The last time Greater Atlanta Christian played Buford was Nov. 6, 2009. The Spartans toted a forgettable season and a 1-8 record into that game, which ended with a 45-14 loss.
Fast forward to this point and it’s easy to see GAC’s turnaround.
BUFORD AT GAC
Buford Wolves (6-AA, Div. A)
Coach: Jess Simpson
Record: 7-1, 3-0 subregion
Last week: Beat Avondale 48-2
GAC Spartans (6-AA, Div. A)
Coach: Tim Cokely
Record: 6-1, 2-0 subregion
Last week: Beat Clarkston 42-7
When: Today, 7:30 p.m.
Last meeting: Buford won 45-14 last year
Directions to Greater Atlanta Christian School: From I-85, go east on Indian Trail Road and school is on the right.
2009: Buford 45, GAC 14
2008: Buford 34, GAC 6
2007: Buford 42, GAC 7
2006: Buford 20, GAC 7
2005: Buford 28, GAC 12
2004: Buford 31, GAC 28
2003: Buford 30, GAC 0
2002: Buford 34, GAC 10 (state championship)
2002: Buford 35, GAC 10
1999: Buford 33, GAC 14
1998: GAC 14, Buford 0
1997: GAC 21, Buford 20
1996: Buford 40, GAC 21
1993: Buford 27, GAC 7
1992: Buford 35, GAC 0
First-year head coach Tim Cokely has his team 6-1 overall and 2-0 in Region 6-AA, Division A. Tonight’s matchup with Buford now means something, with the winner claiming the subregion championship.
Buford, ranked second in Class AA, has manhandled GAC in recent years, but the Wolves (7-1, 3-0) aren’t taking their rival lightly.
“We’ve had a really good week, the kids are focused,” Buford head coach Jess Simpson said. “It didn’t take three minutes of watching that (GAC) tape for them to know what kind of game we’re in for. It’s going to be a tough one.”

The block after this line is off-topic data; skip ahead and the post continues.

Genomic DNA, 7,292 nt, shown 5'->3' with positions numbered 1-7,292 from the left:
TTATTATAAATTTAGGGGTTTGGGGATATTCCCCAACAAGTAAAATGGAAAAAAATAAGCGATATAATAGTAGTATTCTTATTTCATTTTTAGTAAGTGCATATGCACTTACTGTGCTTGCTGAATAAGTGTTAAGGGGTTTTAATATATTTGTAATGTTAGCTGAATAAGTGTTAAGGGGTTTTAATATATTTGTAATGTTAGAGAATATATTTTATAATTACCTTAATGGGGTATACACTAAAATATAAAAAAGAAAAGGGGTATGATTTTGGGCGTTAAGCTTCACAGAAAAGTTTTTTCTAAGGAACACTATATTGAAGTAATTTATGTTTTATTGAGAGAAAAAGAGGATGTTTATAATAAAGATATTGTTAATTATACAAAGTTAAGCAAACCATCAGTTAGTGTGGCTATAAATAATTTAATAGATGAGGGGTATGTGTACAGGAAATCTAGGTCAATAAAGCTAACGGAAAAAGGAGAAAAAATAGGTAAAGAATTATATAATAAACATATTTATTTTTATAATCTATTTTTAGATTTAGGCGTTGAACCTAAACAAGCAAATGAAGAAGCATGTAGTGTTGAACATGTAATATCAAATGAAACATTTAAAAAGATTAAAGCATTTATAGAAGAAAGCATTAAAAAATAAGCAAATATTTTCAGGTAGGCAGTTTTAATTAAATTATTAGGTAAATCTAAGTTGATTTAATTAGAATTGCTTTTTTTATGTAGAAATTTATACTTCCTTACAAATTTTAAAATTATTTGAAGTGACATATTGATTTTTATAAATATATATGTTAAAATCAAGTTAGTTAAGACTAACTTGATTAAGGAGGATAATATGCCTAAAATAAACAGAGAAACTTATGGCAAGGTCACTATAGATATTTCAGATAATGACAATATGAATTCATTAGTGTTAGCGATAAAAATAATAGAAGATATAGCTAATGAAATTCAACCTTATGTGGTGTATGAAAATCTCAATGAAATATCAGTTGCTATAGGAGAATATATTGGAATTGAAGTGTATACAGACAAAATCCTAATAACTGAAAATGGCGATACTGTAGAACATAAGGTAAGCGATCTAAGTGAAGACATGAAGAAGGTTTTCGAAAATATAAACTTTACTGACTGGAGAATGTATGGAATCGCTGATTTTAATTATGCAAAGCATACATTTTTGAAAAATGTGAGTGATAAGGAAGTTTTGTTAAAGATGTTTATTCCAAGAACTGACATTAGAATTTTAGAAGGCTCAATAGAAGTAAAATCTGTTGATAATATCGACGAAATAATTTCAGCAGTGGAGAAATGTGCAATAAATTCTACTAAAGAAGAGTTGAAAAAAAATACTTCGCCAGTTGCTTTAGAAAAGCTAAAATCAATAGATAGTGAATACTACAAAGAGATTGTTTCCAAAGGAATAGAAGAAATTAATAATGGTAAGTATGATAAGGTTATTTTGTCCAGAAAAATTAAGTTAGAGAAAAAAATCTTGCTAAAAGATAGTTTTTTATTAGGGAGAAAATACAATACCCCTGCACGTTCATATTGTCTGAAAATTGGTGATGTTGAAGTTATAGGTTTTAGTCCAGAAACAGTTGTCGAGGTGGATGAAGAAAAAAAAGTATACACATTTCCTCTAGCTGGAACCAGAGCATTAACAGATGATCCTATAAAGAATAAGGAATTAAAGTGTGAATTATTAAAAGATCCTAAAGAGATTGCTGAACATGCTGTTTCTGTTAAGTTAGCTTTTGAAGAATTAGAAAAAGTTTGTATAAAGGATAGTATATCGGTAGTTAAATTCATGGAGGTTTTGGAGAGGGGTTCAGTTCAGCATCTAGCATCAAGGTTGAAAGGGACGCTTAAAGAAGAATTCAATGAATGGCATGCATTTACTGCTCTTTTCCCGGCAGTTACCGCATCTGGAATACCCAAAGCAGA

It appeared GAC had been closing the gap on perennial power Buford, at least until losing the last three meetings by 31, 28 and 35 points. The Spartans have won just twice in the long-running series, back-to-back wins in 1997 and 1998.
Cokely at least has them headed back in that direction with an impressive start to his debut season.
“We’ve been watching them, they’re a good football team,” Simpson said. “They’re good in all three phases. They take a lot of pride in the kicking game. They return and cover kicks well. Their defense is committed to stopping the run and their front is playing hard. And offensively they’re scoring points on everybody.”
Cokely made no secret about his plans in the preseason, opting to use his best players to shore up what had been a struggling defense. Most of those same players are used on offense, but nearly all of the offensive positions feature a rotation of players.
That includes quarterback, where Jared Chapple and David McTier split time.
“During the season we’ve done a pretty good job of taking care of the ball,” Cokely said. “We’re a very pedestrian offensive football team, just a bunch of guys. What makes us successful a little bit is we don’t turn the ball over and we don’t make mistakes. We’ll have to do that again Friday night.”
The one mistake-filled game GAC played was Sept. 17 against Westminster, its only loss. Since that 24-13 setback, the Spartans have defeated two good teams in Blessed Trinity and Decatur before routing Clarkston.
Beating Buford will require another level of performance, though. The three-time defending state champions carry a 10-game winning streak over GAC.
“Buford’s fantastic in every area,” Cokely said. “They’re coached well. They’re disciplined. They’re things every high school coach wants your team to be. It’s a privilege to play them. It’s fun. It’s why we coach games like this. It truly is David vs. Goliath, but our kids will have fun.
“Our kids don’t feel like there’s much pressure on them. We’re expected to lose. The pressure comes when you’re supposed to win. That’s when I feel pressure, when someone says, ‘Coach, you’ve got this one.’ But in a game like this, we’re the underdog so we can just relax and go play.”
Buford is recovering from a major setback from last week’s game. Standout linebacker/fullback Nathan Staub suffered a season-ending knee injury, dealing a big blow to the Wolves, who will rely on Malik Green to replace Staub at linebacker.
“(Staub) was a big loss,” Simpson said. “Not just as a player but he’s such a great leader in the huddle.”